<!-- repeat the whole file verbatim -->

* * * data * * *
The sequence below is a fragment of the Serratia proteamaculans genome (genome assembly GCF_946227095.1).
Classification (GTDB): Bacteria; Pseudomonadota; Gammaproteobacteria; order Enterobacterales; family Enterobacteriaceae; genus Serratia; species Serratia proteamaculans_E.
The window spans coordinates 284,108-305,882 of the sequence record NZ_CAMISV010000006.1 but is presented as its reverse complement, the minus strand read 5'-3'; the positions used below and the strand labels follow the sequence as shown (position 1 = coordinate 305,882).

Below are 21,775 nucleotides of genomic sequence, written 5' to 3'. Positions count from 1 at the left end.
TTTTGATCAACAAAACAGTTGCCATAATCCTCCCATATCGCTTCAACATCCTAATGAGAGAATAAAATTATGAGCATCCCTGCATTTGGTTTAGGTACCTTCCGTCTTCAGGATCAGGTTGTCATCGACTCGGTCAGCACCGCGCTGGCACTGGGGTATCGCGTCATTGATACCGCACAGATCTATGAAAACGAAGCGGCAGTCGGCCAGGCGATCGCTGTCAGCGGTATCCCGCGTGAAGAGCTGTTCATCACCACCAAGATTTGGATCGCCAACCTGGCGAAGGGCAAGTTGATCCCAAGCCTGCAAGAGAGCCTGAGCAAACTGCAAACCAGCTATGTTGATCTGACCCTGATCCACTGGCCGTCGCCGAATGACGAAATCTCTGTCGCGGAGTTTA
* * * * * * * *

The sequence below is a fragment of the Serratia proteamaculans genome (genome assembly GCF_946227095.1).
Classification (GTDB): Bacteria; Pseudomonadota; Gammaproteobacteria; order Enterobacterales; family Enterobacteriaceae; genus Serratia; species Serratia proteamaculans_E.
The window spans coordinates 284,108-305,882 of the sequence record NZ_CAMISV010000006.1 but is presented as its reverse complement, the minus strand read 5'-3'; the positions used below and the strand labels follow the sequence as shown (position 1 = coordinate 305,882).

Below are 21,775 nucleotides of genomic sequence, written 5' to 3'. Positions count from 1 at the left end.
TTTTGATCAACAAAACAGTTGCCATAATCCTCCCATATCGCTTCAACATCCTAATGAGAGAATAAAATTATGAGCATCCCTGCATTTGGTTTAGGTACCTTCCGTCTTCAGGATCAGGTTGTCATCGACTCGGTCAGCACCGCGCTGGCACTGGGGTATCGCGTCATTGATACCGCACAGATCTATGAAAACGAAGCGGCAGTCGGCCAGGCGATCGCTGTCAGCGGTATCCCGCGTGAAGAGCTGTTCATCACCACCAAGATTTGGATCGCCAACCTGGCGAAGGGCAAGTTGATCCCAAGCCTGCAAGAGAGCCTGAGCAAACTGCAAACCAGCTATGTTGATCTGACCCTGATCCACTGGCCGTCGCCGAATGACGAAATCTCTGTCGCGGAGTTTA